Pension Freedom – Taxing Your Retirement Cash

Working out how much pension cash you will actually have can be rather taxing.

Remember that the following tax rules apply to UK taxpayers and that expats who are tax resident elsewhere will have a different pension tax regime. They should take local professional financial advice about the best way to take their pension cash.

Most pension savers have a tax-free personal allowance each financial year, which runs from April 6 to the following April 5.

It’s important to work out your annual income between these dates or you could find your calculations are wrong.

The Chancellor of the Exchequer announces the personal allowance each year, so retirement savers need to keep an eye on the allowance and adjust their withdrawals according to the basic and higher rate tax limits in each year.

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State pension and drawdown

This is how income tax is set against income for the 2015-16 financial year:-

EarningsIncome tax rate
Up to £10,6000%
£10,601 – £31,78520%
£31,786 – £150,00040%
More than £150,00145%

 

Here’s an example of how much tax someone aged 65 years old or over receiving the state pension of £115.95 a week (£6,029.40 a year) drawing an uncrystallised lump sum of £15,000 works out:-

Pension drawdown£15,000 
   
Other income for year£6,029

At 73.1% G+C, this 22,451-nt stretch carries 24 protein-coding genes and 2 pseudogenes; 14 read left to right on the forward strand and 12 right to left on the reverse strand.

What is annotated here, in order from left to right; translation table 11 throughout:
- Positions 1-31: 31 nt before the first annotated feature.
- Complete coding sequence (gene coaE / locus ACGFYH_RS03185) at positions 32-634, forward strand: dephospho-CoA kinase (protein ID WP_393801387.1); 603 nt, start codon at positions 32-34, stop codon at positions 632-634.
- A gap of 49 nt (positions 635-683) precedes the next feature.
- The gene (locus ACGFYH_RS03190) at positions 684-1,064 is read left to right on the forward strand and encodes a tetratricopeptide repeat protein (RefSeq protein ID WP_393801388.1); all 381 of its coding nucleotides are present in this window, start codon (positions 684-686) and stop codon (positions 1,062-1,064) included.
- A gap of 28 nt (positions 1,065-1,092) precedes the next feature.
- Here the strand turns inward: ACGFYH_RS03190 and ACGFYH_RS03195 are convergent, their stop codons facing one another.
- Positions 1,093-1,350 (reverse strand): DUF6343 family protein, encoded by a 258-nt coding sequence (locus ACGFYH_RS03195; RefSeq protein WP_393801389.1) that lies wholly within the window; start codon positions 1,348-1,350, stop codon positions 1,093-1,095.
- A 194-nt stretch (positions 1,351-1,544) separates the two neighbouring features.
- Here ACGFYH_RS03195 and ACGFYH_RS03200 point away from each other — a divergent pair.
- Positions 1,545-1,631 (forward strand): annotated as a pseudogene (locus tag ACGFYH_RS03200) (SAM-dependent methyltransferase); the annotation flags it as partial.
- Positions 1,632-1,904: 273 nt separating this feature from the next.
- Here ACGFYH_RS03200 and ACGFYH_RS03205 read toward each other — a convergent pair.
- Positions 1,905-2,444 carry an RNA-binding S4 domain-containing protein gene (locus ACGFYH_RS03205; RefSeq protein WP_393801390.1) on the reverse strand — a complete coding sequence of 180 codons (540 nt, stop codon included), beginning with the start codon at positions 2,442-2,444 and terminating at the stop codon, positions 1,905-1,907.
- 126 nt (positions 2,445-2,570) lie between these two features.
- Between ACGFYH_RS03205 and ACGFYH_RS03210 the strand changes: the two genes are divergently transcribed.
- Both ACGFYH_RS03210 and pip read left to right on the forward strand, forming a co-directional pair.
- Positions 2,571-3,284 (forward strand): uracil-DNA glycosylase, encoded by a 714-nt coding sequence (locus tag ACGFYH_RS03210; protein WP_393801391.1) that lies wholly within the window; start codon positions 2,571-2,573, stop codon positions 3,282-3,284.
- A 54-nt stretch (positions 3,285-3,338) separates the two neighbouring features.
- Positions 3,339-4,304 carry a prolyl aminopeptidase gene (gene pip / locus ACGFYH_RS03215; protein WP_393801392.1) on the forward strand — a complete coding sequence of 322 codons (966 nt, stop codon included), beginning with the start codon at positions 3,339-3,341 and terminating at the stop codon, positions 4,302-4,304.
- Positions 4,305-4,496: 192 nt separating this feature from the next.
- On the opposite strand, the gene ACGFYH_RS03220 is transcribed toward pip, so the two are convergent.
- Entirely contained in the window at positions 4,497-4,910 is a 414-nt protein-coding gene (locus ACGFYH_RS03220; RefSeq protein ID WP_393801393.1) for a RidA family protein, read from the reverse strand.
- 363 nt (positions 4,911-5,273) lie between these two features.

Total income £21,029
   
LESS  
Pension 25% tax free amount£3,750 
Personal allowance£10,600 
   
Tax free income £14,350
   
Taxable income £6,679
   
Income tax at 20% £1,335

 

This leaves a net annual income of £21,029 less £1,335 tax, which is £19,694.

Other income and drawdown

For someone aged 58 earning the national average annual income of £26,884 (Office of National Statistics 2013), drawing an uncrystallised amount of £30,000 from a pension, the figures work out like this:-

Pension drawdown£30,000 
   
Other income for year£26,884 
   
Total income £56,884
   
LESS  
Pension 25% tax free amount£7,500 
Personal allowance£10,600 
  £18,100
   
Taxable income £38,784

 

Now, the remaining income is allocated to the different tax bandings, using the lowest first:

Tax bandTax rateTax due
£0 – £10,6000%£0
£10,601 – £31,78520%£4,237
£31,786 – £45,63440%£2,799
Total tax £7,036

 

This leaves the saver with a net income of £56,884 less £7,036 tax, which comes to £49,848.